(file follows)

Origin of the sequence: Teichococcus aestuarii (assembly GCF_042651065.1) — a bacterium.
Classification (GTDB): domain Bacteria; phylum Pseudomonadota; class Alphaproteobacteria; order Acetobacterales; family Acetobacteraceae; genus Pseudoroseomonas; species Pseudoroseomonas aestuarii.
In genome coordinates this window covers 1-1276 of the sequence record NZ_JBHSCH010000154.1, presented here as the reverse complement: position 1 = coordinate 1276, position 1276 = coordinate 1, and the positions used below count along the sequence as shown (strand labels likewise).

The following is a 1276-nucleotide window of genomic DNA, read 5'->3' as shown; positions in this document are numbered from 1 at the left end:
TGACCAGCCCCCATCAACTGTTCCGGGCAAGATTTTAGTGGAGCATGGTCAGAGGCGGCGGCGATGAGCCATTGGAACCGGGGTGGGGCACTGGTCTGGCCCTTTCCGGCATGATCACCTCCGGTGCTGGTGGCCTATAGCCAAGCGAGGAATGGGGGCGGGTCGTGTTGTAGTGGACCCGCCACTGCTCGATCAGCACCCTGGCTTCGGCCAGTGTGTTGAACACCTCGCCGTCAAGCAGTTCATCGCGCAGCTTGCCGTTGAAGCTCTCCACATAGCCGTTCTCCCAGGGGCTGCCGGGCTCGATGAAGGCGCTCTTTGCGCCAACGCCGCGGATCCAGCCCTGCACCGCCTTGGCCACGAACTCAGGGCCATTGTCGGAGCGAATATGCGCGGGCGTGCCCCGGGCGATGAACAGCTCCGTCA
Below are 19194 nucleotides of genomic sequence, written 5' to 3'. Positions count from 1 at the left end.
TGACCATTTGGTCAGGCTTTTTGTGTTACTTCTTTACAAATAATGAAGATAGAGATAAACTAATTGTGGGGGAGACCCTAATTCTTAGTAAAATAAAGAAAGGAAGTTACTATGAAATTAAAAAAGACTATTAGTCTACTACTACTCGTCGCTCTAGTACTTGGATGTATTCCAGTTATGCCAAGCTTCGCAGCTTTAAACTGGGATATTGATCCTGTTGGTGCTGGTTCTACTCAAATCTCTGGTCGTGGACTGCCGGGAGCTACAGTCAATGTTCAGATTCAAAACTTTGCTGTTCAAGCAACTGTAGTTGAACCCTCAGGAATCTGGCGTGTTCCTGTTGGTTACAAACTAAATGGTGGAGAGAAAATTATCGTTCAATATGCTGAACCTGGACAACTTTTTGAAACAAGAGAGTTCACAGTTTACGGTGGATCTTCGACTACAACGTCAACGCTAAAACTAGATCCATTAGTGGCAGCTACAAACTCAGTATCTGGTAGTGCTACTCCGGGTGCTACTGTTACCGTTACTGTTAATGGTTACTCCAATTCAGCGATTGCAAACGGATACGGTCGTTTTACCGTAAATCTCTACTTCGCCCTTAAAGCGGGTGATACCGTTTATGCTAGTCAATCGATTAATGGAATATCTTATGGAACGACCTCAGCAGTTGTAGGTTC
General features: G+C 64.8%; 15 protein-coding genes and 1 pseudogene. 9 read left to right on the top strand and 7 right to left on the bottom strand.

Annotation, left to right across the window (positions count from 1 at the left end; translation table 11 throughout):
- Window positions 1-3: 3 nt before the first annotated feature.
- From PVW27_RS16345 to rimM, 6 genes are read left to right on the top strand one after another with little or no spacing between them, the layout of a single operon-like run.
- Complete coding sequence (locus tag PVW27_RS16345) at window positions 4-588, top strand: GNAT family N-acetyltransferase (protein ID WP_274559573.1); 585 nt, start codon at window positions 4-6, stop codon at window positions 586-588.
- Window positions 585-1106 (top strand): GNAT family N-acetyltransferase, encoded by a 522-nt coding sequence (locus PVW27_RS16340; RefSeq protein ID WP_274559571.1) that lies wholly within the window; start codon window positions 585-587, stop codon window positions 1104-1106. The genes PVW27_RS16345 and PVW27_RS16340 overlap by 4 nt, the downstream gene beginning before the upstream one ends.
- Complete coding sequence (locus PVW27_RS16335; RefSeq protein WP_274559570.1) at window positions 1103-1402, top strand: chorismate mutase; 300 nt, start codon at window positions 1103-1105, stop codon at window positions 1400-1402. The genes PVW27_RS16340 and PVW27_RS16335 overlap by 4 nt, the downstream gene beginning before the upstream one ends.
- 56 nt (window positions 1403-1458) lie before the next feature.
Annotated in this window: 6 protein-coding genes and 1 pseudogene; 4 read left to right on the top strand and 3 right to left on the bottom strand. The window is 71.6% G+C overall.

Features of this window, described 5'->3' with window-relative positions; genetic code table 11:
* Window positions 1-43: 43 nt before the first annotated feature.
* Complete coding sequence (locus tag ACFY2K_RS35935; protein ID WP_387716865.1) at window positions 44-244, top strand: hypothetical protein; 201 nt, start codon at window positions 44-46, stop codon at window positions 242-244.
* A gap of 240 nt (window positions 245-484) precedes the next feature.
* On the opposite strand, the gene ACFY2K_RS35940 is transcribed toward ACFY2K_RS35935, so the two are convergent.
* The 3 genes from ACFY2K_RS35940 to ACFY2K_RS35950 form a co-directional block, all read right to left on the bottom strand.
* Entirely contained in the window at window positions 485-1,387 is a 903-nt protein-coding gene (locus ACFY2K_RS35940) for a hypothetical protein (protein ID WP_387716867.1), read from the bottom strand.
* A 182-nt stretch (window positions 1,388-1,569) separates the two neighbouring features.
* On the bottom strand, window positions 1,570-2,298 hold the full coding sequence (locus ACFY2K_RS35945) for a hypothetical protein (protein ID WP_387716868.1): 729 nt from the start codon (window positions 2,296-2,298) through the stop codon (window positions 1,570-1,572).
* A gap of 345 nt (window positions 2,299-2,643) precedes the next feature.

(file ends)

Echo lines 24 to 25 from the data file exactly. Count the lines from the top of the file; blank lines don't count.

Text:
* A 182-nt stretch (window positions 1,388-1,569) separates the two neighbouring features.
* On the bottom strand, window positions 1,570-2,298 hold the full coding sequence (locus ACFY2K_RS35945) for a hypothetical protein (protein ID WP_387716868.1): 729 nt from the start codon (window positions 2,296-2,298) through the stop codon (window positions 1,570-1,572).